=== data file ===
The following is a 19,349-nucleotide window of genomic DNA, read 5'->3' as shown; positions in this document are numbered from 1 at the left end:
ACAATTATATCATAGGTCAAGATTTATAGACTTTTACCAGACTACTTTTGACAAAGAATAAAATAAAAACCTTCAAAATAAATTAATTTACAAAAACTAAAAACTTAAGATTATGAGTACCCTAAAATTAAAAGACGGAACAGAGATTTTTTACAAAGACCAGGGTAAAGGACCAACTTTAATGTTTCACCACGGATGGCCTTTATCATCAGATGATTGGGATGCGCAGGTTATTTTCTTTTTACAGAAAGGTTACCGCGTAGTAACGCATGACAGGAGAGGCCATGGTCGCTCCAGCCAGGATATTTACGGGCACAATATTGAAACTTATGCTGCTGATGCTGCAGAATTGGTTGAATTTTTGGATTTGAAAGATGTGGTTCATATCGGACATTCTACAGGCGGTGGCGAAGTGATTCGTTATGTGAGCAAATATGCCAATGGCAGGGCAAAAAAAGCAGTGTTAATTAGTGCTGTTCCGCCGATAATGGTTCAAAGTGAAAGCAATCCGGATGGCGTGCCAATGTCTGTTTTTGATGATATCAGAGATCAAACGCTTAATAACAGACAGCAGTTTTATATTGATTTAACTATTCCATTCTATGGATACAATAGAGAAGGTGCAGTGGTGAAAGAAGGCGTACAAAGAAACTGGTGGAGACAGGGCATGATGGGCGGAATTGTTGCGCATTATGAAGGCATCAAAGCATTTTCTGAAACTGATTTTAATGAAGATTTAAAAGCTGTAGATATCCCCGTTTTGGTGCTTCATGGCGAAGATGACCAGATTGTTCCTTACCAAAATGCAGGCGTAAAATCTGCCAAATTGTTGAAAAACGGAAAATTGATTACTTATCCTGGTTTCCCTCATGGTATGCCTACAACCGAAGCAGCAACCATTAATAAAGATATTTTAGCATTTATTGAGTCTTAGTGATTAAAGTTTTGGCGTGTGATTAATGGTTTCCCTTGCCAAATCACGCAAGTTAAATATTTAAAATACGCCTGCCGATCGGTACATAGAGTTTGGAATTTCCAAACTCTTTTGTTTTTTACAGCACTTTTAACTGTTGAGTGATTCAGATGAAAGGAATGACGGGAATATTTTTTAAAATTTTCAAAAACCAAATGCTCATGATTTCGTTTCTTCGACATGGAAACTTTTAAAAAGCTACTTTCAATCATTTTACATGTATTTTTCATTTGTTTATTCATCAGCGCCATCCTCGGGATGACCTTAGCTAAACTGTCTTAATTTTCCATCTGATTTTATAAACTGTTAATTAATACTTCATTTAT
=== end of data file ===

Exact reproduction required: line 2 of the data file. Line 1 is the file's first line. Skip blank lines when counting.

ACAATTATATCATAGGTCAAGATTTATAGACTTTTACCAGACTACTTTTGACAAAGAATAAAATAAAAACCTTCAAAATAAATTAATTTACAAAAACTAAAAACTTAAGATTATGAGTACCCTAAAATTAAAAGACGGAACAGAGATTTTTTACAAAGACCAGGGTAAAGGACCAACTTTAATGTTTCACCACGGATGGCCTTTATCATCAGATGATTGGGATGCGCAGGTTATTTTCTTTTTACAGAAAGGTTACCGCGTAGTAACGCATGACAGGAGAGGCCATGGTCGCTCCAGCCAGGATATTTACGGGCACAATATTGAAACTTATGCTGCTGATGCTGCAGAATTGGTTGAATTTTTGGATTTGAAAGATGTGGTTCATATCGGACATTCTACAGGCGGTGGCGAAGTGATTCGTTATGTGAGCAAATATGCCAATGGCAGGGCAAAAAAAGCAGTGTTAATTAGTGCTGTTCCGCCGATAATGGTTCAAAGTGAAAGCAATCCGGATGGCGTGCCAATGTCTGTTTTTGATGATATCAGAGATCAAACGCTTAATAACAGACAGCAGTTTTATATTGATTTAACTATTCCATTCTATGGATACAATAGAGAAGGTGCAGTGGTGAAAGAAGGCGTACAAAGAAACTGGTGGAGACAGGGCATGATGGGCGGAATTGTTGCGCATTATGAAGGCATCAAAGCATTTTCTGAAACTGATTTTAATGAAGATTTAAAAGCTGTAGATATCCCCGTTTTGGTGCTTCATGGCGAAGATGACCAGATTGTTCCTTACCAAAATGCAGGCGTAAAATCTGCCAAATTGTTGAAAAACGGAAAATTGATTACTTATCCTGGTTTCCCTCATGGTATGCCTACAACCGAAGCAGCAACCATTAATAAAGATATTTTAGCATTTATTGAGTCTTAGTGATTAAAGTTTTGGCGTGTGATTAATGGTTTCCCTTGCCAAATCACGCAAGTTAAATATTTAAAATACGCCTGCCGATCGGTACATAGAGTTTGGAATTTCCAAACTCTTTTGTTTTTTACAGCACTTTTAACTGTTGAGTGATTCAGATGAAAGGAATGACGGGAATATTTTTTAAAATTTTCAAAAACCAAATGCTCATGATTTCGTTTCTTCGACATGGAAACTTTTAAAAAGCTACTTTCAATCATTTTACATGTATTTTTCATTTGTTTATTCATCAGCGCCATCCTCGGGATGACCTTAGCTAAACTGTCTTAATTTTCCATCTGATTTTATAAACTGTTAATTAATACTTCATTTAT